You don't seem to ponder or think about subjects and the consequences. You just go off.
And there you go again, with name calling. Calling Ray a mor*n.
I'm with him, no time for you.
Pearl Cherrington
dorankj
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Re: Supreme Court says Maine cannot exclude religious schools from tuition assistance programs

Post by dorankj »

Wrong again PAL, the justices never said they wouldn’t overturn Roe, even “basically”. They all ‘pretty much’ say they recognize “stari decisis” (however it’s spelled) but can never pre-determine their ruling on any case that may come before them. (I watched the hearings too)

As too “narrow minded”, once again pot-meet-kettle! (Hint- you are not ‘open minded’ because you believe you are or because people who largely agree with you say you are!) Think about it (with your ‘open mindedness’!)
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Re: Supreme Court says Maine cannot exclude religious schools from tuition assistance programs

Post by PAL »

Nope again Ken. It is corrupt, not just because I don't yike it! Based on principle or fact is what I observe. They lied to get on the Court. I watched the hearings and all 3 said they wouldn't mess with abortion basically.
Ah, but you are narrow minded. And hey, why are you even on here. You are the only one with a dissenting opinion. I would think you would get tired of us.
But disagreeing is actually a good thing. It's good to have discourse. Only problem is you think you are so so right.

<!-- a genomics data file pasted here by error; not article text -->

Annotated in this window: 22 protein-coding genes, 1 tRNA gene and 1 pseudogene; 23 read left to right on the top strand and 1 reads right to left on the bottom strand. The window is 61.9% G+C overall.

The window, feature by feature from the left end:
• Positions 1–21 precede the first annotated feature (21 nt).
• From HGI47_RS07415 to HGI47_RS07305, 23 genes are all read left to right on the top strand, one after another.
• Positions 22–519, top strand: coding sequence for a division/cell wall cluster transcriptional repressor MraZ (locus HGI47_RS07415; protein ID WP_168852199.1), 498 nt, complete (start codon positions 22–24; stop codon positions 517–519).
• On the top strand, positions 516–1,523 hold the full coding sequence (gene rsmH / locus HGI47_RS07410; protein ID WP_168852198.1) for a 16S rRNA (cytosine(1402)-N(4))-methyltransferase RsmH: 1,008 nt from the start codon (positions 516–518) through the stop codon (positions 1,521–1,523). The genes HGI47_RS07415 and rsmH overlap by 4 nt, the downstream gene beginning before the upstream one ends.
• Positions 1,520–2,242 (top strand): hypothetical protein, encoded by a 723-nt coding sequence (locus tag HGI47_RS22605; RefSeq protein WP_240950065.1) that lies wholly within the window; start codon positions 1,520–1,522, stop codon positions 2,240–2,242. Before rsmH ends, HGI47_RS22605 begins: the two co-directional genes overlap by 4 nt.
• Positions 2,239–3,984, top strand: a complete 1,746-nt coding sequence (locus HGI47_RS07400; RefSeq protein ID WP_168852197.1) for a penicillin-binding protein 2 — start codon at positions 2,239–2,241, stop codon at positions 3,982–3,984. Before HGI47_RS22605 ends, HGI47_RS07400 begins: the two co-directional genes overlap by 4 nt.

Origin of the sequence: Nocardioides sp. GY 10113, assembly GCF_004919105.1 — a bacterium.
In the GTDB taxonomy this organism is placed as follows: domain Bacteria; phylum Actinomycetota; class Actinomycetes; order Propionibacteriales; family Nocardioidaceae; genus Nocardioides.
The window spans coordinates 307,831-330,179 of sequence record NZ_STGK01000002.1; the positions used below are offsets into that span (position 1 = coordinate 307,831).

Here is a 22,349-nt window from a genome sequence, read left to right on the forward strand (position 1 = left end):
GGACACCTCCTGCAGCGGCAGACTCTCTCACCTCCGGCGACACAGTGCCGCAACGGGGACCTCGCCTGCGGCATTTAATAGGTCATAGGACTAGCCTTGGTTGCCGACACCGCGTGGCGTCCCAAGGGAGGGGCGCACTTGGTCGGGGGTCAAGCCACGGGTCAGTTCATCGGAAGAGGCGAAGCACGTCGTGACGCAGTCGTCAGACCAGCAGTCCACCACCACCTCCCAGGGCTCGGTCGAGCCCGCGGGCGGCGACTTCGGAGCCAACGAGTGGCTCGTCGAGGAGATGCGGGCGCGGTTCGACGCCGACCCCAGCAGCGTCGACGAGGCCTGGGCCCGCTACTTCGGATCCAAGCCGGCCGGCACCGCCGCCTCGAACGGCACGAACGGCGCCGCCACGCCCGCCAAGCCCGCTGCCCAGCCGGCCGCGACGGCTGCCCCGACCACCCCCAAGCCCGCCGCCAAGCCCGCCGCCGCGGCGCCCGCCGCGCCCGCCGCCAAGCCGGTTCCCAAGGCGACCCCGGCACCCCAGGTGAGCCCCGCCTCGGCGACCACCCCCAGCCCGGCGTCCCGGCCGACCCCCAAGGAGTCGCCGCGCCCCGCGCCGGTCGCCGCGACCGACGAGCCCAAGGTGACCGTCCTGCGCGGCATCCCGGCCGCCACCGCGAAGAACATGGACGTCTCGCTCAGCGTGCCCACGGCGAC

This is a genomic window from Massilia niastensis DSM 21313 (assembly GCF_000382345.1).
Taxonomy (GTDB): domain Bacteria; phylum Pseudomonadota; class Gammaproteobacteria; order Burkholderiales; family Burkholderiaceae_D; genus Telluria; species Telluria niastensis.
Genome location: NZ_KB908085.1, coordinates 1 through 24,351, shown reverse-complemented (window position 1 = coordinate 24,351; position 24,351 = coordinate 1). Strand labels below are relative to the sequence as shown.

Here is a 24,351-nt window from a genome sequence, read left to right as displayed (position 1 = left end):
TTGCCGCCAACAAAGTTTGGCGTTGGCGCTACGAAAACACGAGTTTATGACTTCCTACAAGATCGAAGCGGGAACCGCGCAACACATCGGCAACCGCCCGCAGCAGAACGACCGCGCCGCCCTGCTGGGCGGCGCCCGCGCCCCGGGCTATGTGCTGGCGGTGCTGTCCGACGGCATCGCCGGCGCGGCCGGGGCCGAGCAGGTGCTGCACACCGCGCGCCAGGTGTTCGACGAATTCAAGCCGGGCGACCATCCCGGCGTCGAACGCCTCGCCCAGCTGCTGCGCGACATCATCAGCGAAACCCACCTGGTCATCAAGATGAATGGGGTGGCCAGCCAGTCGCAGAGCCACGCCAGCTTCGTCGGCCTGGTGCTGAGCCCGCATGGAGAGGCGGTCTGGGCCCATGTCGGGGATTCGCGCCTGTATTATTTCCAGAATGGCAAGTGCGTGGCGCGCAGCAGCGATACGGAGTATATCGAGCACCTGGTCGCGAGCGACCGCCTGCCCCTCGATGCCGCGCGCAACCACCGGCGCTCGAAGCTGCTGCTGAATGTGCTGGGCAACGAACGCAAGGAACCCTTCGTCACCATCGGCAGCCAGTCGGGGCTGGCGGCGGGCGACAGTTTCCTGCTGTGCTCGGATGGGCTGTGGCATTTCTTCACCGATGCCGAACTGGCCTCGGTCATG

Pearl Cherrington
Rideback
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Re: Supreme Court says Maine cannot exclude religious schools from tuition assistance programs

Post by Rideback »

What part of the argument that this impacts school children who will be forced to attend a school that denies civil rights of our society? Or do you think that because this doesn't affect you and yours that it's irrelevant.
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Re: Supreme Court says Maine cannot exclude religious schools from tuition assistance programs

Post by dorankj »

Funny, it’s only “corrupt” when you don’t like it! Maybe make a real argument based in principle or fact and then you might get someone to consider your POV.
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Re: Supreme Court says Maine cannot exclude religious schools from tuition assistance programs

Post by PAL »

So taxpayers are to help pay for these type of schools, that are at odds with the terrible, terrible, "humanistic views" prevailing in our society."
We know the Supreme Court is just trying to follow the laws according to their corrupt interpretation.
It will only get worse.
I added the words, "terrible, terrible", in case you didn't notice.
Pearl Cherrington
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Re: Supreme Court says Maine cannot exclude religious schools from tuition assistance programs